Seward United Methodist Church
Tuesday, January 25, 2022

A Child-Like Faith

October 4, 2012

Mark 10:17-31

 This is probably one of the best-known stories in the Gospels, although maybe not one of the most loved.  It’s a challenging narrative.  We probably can’t help but to see ourselves in the place of this man and ask ourselves, “What would we be willing to give up to follow Jesus?”

 We might know this fellow as the “rich, young ruler.”  Matthew’s Gospel tells us he was young, and Luke’s Gospel tells us he was a ruler.  A “ruler” probably meant that he was a synagogue ruler, or possibly a judge, both of which would be very prestigious positions, especially for a young person.  In the world’s eyes, he has it all:  Youth, wealth, respect, power, influence.  

 But he knew something was lacking.  He came to Jesus, “Good teacher, what must I do to have eternal life?”  His very question tells us so much about his mindset.  He thinks of his relationship to God first and foremost in terms of achievement.  Whatever he lacks, surely he can achieve it!  He’s already achieved so much.  What’s one more thing to add to the list?  

 Jesus says, “Why do you call me good?  Only God is good.”  If goodness is something that belongs only to God, then we should not throw the word “good” around casually.  We should not use it for flattery.  Maybe this young man was used to being called “good.”  But if only God is good, then he must be lacking something.  His righteousness is not complete.

 Well, since he’s thinking in terms of achievement, Jesus turns to matters of achievement.  “Obey the commandments.  Do not murder or lie or steal or commit adultery.  Honor your father and mother.”  

 All of these commandments deal with personal relationships.  And all of them are things that are, by and large, outwardly visible.  They are things other people could see in a person.  Jesus doesn’t even mention the commandment against “coveting,” because there’s no way to measure that outwardly.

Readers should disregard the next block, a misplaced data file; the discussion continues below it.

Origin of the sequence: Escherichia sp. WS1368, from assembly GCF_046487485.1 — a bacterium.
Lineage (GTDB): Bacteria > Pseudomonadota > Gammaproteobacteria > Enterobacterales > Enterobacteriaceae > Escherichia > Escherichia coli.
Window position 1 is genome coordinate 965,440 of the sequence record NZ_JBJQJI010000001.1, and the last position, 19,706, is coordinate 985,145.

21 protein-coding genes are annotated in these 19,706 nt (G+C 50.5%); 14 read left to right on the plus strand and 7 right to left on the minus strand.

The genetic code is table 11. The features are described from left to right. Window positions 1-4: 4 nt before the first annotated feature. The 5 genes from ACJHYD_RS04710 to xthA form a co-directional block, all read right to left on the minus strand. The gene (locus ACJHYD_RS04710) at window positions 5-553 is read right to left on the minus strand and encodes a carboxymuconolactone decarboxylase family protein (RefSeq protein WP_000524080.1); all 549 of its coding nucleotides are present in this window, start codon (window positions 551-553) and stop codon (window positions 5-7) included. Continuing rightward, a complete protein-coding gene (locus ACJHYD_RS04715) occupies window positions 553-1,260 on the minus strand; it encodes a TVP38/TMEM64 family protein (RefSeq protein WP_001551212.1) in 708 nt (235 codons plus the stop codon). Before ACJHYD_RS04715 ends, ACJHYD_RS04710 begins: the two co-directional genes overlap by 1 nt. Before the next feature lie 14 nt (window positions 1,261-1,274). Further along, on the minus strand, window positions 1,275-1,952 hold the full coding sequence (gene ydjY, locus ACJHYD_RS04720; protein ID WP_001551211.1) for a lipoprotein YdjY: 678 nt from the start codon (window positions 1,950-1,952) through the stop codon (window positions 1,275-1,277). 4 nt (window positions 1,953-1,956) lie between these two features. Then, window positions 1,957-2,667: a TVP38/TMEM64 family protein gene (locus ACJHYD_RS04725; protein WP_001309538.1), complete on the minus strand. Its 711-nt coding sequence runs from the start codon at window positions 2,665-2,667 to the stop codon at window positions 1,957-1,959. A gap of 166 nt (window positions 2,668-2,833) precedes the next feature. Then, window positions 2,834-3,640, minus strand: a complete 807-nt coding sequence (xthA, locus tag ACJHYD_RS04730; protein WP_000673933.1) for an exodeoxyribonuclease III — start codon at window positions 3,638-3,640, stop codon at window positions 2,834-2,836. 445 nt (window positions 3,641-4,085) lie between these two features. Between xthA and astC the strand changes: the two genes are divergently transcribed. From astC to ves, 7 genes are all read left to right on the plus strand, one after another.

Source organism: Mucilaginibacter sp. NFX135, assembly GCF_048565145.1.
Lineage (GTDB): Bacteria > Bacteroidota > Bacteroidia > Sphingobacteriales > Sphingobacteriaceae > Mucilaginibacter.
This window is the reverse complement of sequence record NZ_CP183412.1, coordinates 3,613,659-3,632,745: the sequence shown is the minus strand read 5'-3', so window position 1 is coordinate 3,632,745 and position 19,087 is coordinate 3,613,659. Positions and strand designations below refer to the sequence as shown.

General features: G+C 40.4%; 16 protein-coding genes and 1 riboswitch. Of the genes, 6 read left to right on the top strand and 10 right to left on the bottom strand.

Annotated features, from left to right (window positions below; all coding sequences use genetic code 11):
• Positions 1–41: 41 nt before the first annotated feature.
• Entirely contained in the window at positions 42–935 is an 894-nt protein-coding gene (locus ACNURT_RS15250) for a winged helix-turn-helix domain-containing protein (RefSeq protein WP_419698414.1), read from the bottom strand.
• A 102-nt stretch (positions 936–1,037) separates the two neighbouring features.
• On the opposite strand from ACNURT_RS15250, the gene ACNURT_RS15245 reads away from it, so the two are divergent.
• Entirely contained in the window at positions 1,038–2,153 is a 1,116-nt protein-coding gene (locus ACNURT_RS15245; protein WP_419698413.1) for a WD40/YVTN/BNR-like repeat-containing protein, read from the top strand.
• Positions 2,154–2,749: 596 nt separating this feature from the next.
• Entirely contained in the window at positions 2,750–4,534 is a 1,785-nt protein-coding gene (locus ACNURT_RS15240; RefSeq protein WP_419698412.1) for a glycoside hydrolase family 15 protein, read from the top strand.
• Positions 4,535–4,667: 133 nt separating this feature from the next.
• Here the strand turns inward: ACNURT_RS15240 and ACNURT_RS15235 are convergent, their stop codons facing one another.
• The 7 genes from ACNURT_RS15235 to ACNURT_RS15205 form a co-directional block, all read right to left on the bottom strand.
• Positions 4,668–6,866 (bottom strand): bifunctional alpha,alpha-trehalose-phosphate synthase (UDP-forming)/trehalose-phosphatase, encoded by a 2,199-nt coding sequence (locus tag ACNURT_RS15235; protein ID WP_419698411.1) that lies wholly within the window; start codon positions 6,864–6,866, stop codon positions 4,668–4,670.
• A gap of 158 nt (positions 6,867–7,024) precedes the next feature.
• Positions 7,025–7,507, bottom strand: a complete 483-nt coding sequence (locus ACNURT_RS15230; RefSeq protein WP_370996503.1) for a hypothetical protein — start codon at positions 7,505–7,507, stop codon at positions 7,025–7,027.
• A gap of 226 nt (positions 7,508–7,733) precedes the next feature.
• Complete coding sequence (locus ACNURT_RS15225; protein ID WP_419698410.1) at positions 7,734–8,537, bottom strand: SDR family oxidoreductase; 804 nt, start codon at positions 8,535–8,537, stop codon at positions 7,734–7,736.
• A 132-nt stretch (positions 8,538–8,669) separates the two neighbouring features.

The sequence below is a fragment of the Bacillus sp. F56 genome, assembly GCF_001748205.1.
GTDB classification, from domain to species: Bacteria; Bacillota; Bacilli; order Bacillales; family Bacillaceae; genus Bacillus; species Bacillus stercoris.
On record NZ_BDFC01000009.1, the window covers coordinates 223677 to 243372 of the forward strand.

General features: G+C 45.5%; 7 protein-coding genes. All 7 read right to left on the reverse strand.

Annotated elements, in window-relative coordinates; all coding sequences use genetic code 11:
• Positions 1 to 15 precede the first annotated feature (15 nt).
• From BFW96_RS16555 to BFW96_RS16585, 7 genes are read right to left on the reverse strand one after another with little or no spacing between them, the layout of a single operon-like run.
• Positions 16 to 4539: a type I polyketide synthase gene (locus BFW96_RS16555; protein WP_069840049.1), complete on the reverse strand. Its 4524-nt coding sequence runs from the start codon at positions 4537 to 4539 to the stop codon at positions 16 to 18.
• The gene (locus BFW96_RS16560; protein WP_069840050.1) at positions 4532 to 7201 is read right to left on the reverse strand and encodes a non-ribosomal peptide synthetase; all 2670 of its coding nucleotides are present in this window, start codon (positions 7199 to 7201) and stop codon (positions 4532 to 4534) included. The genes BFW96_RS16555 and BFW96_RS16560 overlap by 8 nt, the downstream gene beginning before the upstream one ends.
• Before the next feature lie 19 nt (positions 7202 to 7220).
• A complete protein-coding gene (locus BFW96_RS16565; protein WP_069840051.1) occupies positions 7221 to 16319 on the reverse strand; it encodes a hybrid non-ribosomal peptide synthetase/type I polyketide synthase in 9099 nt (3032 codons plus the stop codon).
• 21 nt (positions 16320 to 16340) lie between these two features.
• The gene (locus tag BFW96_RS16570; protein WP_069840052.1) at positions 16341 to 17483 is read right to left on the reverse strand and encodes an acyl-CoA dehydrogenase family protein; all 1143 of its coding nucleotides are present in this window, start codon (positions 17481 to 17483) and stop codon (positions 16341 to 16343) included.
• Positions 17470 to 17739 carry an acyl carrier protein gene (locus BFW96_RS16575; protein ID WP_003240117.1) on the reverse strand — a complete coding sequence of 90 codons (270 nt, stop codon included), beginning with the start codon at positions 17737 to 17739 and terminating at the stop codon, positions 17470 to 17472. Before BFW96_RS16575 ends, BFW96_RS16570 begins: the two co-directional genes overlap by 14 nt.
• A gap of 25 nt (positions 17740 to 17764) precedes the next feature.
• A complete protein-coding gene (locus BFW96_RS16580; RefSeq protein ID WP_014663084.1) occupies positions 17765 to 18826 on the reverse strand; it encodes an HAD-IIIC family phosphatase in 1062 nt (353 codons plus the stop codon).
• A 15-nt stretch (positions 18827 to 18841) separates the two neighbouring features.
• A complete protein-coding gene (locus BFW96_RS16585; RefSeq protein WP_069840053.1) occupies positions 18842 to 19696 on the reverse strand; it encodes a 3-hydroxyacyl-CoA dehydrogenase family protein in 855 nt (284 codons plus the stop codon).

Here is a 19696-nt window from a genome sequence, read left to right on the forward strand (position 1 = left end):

“I’ve done all these things since I was a child.”  Probably that would mean that from the time of his Bar Mitzvah, the time when he became accountable in society’s eyes for his own behavior.  Was he being perfectly honest about that?  We don’t know. 

We know God considers the thoughts of our hearts as well, but as for the outward keeping of commandments, maybe he had kept them all.

 And Jesus loved him, loved him enough not to let him go.  “You lack one thing:  Go and sell your possessions and give to the poor, and then come and follow me.”  

 John Wesley, the founder of our Methodist movement, said that living a good Christian life is a matter of keeping three simple rules:  1.  Do no harm.  2.  Do good.  3.  Love God.  This fellow’s problem is that he was only one third of the way there.  He was okay with “doing no harm.”  But “doing good” was more difficult.  It was more difficult to go out of his way, to cost himself, to do good to his neighbor.  And he loved his wealth more than he loved God.  

 Upon hearing this, his face fell, and he went away very sad, for he had much wealth and was unwilling to part with it.  Wealth, and all that it represents, is a serious obstacle to genuine faith.  “How hard it is for the rich to get into the Kingdom of God.”  

 This amazed his disciples because the common wisdom of the day was that wealth equaled favor with God.  If a person was wealthy, that must mean that God really liked them.  Surely they had the inside track on the Kingdom.  But in reality, wealth creates many challenges.  

 First, if we are wealthy, we are more likely to be self-reliant, to see all the answers coming from ourselves, not from God.  Think about that common piece of American idealism:  We pick ourselves up by our own bootstraps.  We don’t need help from anyone.  This young man had already achieved great wealth.  He’d already achieved a prominent position in society.  All he could do was think about achieving one more thing, eternal life.  

 Second, if we are wealthy, we are more likely to be comfortable, secure in our current condition.  Why would we bother to look forward to something “out there” in the distant future, in heaven, when things are looking pretty good right here?  Wealth fixes our hearts firmly in this world.  If it’s true that you can’t take it with you, and we like what we have here, then why would we want to leave?  

 And finally, if we’re wealthy, then we have more choices when it comes to things that we can put in the place of God to fill the emptiness within us.  And I think that’s an